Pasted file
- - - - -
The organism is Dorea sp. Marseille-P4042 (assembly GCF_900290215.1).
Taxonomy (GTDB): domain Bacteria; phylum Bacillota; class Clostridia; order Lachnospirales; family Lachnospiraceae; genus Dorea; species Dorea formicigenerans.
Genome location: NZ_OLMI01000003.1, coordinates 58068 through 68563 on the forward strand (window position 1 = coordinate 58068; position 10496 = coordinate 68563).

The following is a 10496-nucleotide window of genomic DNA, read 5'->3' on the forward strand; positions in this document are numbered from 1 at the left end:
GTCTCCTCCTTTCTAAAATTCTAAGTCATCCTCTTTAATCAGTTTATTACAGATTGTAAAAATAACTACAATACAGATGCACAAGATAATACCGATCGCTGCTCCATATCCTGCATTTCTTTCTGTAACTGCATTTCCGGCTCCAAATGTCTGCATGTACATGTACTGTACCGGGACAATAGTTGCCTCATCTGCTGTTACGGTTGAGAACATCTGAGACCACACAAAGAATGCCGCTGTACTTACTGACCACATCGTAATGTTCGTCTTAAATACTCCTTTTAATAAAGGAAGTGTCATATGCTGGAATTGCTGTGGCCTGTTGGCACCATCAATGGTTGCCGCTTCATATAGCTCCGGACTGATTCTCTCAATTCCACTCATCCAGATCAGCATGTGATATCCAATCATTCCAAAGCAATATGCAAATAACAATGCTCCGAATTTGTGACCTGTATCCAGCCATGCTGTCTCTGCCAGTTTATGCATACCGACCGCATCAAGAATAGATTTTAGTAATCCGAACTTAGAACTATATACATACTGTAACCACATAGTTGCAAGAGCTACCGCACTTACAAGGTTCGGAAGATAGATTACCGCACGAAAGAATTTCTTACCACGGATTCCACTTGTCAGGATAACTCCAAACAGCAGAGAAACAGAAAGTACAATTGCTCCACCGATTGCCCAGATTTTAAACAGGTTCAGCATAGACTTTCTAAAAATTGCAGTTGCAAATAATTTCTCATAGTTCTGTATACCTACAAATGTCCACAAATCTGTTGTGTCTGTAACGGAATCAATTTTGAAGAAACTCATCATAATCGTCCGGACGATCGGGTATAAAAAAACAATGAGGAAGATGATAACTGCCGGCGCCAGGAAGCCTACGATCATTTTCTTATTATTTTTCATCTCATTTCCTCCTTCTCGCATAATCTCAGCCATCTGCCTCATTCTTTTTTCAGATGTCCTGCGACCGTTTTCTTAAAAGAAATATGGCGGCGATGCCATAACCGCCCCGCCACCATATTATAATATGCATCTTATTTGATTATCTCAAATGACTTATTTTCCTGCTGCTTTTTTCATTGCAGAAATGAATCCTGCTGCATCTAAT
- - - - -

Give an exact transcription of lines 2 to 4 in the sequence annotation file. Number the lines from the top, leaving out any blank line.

Taxonomy (GTDB): domain Bacteria; phylum Bacillota; class Clostridia; order Lachnospirales; family Lachnospiraceae; genus Dorea; species Dorea formicigenerans.
Genome location: NZ_OLMI01000003.1, coordinates 58068 through 68563 on the forward strand (window position 1 = coordinate 58068; position 10496 = coordinate 68563).

The following is a 10496-nucleotide window of genomic DNA, read 5'->3' on the forward strand; positions in this document are numbered from 1 at the left end: